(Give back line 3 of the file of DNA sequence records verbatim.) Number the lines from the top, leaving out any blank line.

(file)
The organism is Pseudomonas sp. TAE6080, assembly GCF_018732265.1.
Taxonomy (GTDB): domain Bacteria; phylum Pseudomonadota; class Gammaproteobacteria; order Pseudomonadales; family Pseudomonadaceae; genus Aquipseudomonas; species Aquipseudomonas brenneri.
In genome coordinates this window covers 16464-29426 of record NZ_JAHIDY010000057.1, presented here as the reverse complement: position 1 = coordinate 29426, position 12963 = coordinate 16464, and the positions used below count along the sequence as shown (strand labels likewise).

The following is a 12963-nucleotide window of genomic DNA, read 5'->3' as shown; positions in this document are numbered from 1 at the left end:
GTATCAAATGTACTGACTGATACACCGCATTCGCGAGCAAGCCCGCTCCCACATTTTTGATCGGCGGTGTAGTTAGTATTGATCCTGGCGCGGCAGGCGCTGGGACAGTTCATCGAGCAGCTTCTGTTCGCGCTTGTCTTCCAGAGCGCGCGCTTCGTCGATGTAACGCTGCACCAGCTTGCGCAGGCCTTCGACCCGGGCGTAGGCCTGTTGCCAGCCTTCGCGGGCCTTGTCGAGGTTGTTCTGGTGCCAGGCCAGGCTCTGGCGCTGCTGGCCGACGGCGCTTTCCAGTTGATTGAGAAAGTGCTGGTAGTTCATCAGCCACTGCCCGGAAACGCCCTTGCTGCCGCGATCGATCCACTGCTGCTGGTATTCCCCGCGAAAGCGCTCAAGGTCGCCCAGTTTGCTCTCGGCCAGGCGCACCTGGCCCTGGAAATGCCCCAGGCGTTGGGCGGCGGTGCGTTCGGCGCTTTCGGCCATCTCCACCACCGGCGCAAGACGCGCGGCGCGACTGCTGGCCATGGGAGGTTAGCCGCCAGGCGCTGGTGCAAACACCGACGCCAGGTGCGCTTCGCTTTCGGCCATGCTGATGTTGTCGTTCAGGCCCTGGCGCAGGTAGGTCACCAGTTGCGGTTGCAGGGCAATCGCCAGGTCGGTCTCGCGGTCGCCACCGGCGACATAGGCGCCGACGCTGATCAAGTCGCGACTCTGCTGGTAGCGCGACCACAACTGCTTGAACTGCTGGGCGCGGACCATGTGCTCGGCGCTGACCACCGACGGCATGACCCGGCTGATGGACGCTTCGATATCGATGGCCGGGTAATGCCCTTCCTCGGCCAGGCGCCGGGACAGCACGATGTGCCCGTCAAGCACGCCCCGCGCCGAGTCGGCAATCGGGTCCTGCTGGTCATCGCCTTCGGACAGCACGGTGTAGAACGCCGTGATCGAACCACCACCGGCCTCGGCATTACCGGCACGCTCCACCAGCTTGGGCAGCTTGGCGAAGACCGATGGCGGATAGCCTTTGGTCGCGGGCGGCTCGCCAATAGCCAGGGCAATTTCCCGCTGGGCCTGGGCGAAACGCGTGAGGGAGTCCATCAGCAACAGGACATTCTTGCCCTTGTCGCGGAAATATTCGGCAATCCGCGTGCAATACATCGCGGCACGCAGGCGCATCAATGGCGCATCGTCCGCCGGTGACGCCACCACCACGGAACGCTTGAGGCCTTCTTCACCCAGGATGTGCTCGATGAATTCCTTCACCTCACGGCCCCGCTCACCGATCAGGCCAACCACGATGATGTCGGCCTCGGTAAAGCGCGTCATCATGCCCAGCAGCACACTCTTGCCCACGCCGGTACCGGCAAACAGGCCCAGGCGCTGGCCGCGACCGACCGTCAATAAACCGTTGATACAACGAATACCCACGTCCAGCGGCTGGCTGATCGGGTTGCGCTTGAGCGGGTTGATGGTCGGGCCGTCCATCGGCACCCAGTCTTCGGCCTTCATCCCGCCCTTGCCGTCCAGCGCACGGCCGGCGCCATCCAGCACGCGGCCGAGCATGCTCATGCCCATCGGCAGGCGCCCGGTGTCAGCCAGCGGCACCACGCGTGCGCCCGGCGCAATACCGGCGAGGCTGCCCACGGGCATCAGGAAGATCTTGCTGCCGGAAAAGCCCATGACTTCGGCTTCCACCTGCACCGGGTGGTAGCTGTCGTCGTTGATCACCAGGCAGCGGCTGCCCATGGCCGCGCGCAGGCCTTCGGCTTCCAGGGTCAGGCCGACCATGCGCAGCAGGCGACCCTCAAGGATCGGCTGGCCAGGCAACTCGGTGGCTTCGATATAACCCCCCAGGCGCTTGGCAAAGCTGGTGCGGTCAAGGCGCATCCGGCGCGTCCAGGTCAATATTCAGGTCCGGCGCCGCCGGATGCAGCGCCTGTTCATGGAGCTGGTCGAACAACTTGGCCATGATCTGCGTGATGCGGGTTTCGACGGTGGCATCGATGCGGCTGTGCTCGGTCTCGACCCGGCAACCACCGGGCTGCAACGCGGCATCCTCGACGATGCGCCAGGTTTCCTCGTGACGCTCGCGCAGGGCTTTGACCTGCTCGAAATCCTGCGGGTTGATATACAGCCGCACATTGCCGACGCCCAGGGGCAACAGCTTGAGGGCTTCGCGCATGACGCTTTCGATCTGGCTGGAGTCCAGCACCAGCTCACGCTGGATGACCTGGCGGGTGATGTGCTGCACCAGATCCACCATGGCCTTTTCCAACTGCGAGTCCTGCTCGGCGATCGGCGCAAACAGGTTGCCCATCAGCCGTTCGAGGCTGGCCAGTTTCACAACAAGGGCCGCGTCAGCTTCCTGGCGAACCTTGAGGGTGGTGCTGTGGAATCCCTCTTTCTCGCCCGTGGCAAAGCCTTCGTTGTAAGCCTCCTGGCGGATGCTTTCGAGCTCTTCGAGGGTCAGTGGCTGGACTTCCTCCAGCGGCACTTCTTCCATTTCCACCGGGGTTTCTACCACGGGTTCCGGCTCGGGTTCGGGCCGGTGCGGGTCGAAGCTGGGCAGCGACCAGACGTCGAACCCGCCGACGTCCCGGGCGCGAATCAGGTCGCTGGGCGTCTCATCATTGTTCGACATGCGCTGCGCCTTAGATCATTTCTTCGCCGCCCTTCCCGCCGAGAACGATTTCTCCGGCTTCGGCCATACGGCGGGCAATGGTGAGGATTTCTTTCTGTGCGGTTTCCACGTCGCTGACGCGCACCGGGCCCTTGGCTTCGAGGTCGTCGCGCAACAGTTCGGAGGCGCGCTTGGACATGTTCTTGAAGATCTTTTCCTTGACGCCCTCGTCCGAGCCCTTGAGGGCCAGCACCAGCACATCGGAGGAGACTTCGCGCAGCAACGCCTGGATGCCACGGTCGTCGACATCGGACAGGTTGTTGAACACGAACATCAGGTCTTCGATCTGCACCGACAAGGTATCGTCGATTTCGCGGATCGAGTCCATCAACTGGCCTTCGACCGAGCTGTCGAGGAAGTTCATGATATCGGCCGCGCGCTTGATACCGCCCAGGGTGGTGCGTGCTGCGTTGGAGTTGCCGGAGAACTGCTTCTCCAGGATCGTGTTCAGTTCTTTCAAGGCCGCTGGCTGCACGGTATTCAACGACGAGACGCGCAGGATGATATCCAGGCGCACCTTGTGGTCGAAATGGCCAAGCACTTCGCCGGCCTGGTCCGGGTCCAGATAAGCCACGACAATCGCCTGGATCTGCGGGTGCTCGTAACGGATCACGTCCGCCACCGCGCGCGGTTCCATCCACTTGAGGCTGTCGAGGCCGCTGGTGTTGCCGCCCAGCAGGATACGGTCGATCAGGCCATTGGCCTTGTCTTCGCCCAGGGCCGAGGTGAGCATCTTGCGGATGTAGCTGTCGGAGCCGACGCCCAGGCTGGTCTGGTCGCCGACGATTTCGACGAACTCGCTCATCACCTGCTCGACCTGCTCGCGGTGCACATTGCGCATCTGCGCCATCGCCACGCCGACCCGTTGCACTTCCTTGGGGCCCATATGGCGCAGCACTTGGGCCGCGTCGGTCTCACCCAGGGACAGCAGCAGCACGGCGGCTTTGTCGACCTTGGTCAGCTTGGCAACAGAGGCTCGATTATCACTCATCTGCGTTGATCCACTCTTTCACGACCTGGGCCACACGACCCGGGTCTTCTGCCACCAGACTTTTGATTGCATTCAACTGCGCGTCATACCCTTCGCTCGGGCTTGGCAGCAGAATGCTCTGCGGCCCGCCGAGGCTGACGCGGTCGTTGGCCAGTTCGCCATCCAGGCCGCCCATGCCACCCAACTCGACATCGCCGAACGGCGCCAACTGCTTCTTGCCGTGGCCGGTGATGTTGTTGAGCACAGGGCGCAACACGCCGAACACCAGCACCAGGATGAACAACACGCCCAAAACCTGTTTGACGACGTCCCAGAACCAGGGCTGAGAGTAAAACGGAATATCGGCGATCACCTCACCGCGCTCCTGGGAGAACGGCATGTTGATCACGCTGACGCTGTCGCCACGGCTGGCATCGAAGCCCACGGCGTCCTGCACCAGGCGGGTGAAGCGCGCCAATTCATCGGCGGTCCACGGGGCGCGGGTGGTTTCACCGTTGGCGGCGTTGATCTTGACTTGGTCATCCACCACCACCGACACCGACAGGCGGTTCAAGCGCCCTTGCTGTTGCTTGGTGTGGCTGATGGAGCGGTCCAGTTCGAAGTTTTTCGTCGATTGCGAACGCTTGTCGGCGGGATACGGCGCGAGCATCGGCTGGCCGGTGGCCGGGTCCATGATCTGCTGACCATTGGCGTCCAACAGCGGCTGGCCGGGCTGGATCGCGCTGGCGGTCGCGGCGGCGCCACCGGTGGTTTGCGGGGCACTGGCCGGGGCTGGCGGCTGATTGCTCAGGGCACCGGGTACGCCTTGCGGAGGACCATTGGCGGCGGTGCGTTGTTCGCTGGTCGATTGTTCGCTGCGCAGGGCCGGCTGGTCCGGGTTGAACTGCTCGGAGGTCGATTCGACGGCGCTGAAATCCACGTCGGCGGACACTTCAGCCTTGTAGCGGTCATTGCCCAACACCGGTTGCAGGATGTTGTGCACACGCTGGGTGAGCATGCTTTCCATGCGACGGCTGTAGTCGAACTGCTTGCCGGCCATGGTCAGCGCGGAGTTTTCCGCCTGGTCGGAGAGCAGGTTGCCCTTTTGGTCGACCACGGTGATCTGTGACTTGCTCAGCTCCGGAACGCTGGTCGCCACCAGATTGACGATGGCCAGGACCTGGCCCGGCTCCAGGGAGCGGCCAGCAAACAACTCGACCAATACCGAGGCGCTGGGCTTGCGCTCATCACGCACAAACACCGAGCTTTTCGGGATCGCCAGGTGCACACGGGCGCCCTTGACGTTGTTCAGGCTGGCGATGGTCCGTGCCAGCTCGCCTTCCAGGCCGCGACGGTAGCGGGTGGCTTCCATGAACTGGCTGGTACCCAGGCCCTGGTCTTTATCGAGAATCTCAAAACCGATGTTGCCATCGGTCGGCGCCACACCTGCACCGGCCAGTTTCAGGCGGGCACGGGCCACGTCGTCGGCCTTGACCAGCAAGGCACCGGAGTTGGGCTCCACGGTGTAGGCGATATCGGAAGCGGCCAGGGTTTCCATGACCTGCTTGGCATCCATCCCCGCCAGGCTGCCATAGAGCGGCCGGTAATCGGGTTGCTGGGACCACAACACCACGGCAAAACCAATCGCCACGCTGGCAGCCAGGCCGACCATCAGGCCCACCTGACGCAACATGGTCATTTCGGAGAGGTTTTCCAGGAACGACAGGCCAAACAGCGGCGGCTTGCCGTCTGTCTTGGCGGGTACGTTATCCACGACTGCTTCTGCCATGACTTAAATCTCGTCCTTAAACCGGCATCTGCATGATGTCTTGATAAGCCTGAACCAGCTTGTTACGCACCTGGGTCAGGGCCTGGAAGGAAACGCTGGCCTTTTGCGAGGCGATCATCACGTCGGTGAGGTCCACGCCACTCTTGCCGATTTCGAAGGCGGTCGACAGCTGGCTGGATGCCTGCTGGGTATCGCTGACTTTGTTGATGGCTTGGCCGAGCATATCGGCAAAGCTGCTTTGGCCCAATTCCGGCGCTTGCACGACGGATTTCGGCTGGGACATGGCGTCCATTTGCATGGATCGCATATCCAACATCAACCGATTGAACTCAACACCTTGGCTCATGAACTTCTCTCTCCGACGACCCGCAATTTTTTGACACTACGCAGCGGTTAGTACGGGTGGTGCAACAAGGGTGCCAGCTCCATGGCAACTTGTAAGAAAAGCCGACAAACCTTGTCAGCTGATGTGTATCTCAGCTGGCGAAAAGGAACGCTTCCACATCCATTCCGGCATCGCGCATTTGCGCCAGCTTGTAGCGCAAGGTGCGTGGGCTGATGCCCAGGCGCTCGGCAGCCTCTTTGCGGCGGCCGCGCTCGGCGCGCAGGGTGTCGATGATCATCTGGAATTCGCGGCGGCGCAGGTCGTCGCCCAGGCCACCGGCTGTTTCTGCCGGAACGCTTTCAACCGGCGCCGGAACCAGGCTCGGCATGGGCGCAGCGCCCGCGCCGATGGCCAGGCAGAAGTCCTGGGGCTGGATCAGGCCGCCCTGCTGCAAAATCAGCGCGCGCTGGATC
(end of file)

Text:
In genome coordinates this window covers 16464-29426 of record NZ_JAHIDY010000057.1, presented here as the reverse complement: position 1 = coordinate 29426, position 12963 = coordinate 16464, and the positions used below count along the sequence as shown (strand labels likewise).